This week I read my second Ron Rash novel of the year, Above the Waterfall. I got through it in two days—it's excellent.
Like most of Rash's fiction, Above the Waterfall takes place in the western North Carolina mountains, but unlike his historical novels Serena, One Foot in Eden, and The Cove, this story takes place in the present: a horribly real, recognizable present. This is the Appalachia of dependence—on distant relations to care for the children of failing families, on big-city resort developers and tourist dollars, on chemicals like painkillers, pot, and meth.
Les, a 51-year old Sheriff on the verge of retirement, and Becky, a middle-aged park ranger and Les's sometime romantic attachment, narrate the story in alternating chapters of present and past tense. Becky survived a school shooting as a girl and is still haunted by it in her mid-forties. She tries to dull the memories of the tragedy, her permanently disrupted family life, and her difficulty forming relationships by retreat into the wilderness and meditation on the beauty of the world. A devotee of Gerard Manley Hopkins, her chapters brim with his kind of allusive, fragmentary poetry as she pieces together her memories with her present struggles, particularly her difficult feelings for Les and the pain of a recently failed relationship with another nature lover, a man who turned out to be an eco-terrorist.
While Les is an artist too—a painter of watercolors—his career in law enforcement has imparted to his narration a directness that sits uneasily with his artistic inclinations. After decades arresting drug addicts and wife beaters, identifying corpses, and bearing bad news to the parents of meth-addicted children, his matter-of-factness even seems like a coping mechanism, as if he can only deal with the horrors he sees by describing them without polish.
What unites Les and Becky, other than a brief fling, an interrupted love affair, is an elderly man named Gerald. Becky has struck up a friendship with Gerald who, bereft of his wife and only son, lives alone on ancestral land abutting a new but struggling mountain resort. Gerald's meth-addicted nephew takes advantage of his generosity every chance he gets. While Becky tries to help Gerald however she can, Les, pestered by the resort's owner, has to try to persuade Gerald not to poach the trout living in the resort's stretch of the creek that flows through both properties.
The morning after an altercation in the resort parking lot that almost sends Gerald to the morgue, scores of fish wash up on the banks of the creek—poisoned with kerosene dumped into the stream above a waterfall where, according to Gerald, now rare speckled trout have returned. Gerald insists he's innocent, and Becky takes his side. Les, juggling the resort's problems and a harrowing series of meth busts, is just trying to keep the peace during his last days on the job. It's not enough.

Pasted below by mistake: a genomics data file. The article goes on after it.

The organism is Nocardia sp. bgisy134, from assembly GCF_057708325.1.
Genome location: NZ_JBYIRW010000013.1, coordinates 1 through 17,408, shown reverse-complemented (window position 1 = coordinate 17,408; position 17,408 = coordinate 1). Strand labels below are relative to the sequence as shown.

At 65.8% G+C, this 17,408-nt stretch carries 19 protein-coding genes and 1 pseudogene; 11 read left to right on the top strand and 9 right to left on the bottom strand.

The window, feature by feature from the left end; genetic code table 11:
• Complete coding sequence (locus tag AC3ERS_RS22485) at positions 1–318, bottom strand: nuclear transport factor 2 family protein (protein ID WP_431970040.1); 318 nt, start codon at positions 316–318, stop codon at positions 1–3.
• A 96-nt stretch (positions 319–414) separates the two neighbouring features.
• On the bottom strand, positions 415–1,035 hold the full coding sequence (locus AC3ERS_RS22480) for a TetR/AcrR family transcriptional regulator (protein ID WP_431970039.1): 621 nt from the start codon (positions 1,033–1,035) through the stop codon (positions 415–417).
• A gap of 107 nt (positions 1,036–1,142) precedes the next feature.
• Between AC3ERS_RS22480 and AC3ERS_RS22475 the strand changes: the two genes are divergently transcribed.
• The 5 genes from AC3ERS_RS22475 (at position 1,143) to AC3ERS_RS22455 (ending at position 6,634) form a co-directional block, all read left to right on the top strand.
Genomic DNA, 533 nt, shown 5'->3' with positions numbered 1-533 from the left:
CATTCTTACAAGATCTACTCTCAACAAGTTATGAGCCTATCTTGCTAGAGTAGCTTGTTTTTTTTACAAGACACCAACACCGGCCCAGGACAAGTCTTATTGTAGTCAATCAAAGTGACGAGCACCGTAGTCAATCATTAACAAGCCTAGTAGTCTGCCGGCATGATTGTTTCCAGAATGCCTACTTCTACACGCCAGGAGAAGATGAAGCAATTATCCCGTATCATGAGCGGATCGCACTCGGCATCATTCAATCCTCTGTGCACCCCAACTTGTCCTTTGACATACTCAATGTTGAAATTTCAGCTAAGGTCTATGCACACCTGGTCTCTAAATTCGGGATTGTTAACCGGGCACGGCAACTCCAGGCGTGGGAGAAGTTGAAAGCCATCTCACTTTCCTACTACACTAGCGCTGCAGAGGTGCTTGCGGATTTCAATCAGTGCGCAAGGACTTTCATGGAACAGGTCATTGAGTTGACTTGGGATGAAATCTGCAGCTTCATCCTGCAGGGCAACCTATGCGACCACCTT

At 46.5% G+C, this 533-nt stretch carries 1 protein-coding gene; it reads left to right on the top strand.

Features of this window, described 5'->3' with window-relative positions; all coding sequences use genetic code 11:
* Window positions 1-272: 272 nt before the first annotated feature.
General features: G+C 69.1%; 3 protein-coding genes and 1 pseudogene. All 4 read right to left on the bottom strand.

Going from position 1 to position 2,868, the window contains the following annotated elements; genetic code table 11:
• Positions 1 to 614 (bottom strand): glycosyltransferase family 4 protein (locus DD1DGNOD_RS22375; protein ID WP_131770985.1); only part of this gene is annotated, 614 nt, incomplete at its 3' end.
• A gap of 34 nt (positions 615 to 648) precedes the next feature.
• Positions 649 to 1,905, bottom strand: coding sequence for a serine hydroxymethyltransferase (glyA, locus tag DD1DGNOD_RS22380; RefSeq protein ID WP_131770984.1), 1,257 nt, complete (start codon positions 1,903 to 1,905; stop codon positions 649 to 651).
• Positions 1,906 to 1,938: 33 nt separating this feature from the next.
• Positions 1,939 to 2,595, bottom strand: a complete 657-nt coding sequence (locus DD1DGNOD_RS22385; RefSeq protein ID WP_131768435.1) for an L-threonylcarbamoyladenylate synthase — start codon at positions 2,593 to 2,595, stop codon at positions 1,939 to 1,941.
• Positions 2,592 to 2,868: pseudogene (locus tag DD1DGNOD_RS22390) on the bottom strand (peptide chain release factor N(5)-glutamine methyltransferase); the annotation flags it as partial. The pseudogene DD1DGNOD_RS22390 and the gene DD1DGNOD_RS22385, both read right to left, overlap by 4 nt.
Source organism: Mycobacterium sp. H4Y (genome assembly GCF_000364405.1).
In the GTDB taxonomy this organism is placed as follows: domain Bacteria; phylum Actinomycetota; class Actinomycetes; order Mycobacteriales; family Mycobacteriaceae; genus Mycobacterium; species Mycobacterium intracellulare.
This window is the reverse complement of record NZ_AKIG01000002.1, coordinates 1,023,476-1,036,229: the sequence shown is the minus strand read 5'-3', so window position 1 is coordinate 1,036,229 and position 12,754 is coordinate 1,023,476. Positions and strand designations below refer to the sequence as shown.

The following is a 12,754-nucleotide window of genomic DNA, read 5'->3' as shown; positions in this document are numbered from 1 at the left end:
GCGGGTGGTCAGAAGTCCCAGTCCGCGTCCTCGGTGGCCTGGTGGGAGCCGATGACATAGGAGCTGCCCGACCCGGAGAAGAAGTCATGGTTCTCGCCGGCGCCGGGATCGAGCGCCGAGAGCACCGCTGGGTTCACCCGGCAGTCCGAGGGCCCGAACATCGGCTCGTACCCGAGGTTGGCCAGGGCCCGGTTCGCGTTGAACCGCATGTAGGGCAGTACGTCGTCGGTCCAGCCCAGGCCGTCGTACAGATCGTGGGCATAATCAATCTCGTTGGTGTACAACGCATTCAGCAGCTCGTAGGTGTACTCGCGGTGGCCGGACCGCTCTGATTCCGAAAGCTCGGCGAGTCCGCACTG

This is my new favorite from Rash. What gripped me in my old favorite, One Foot in Eden, were the strongly drawn relationships—between the young couple at the beginning of the book, between the couple and a roguish neighbor, between the couple and their son many years later—and the threats that tested them—betrayal, adultery, lies, murder. Above the Waterfall shares these strengths but outdoes One Foot in Eden. With its cast of middle-aged characters, each of whom harbors hurts and secrets, each of whom struggle to overcome past sins and earn forgiveness, and with its setting in a dying world, this novel adds a thick layer of poignancy and theologically inflected melancholy. It moved me, and it made me think.
Above the Waterfall is a powerful portrait of a world in which all are guilty and the law is inadequate to mend such brokenness. It depicts a world in need of redemption, and Rash suggests, that redemption is available if the sinners just look for it. In Becky's words:
The next morning as I'd hiked out, I started to step over a log but my foot jerked back. When I looked on the other side, a copperhead lay coiled. Part of me not sight knew it was there. The atavistic like flint rock sparked. Amazon tribes see Venus in daylight. My grandfather needed no watch to tell time. What more might we recover if open to it? Perhaps even God.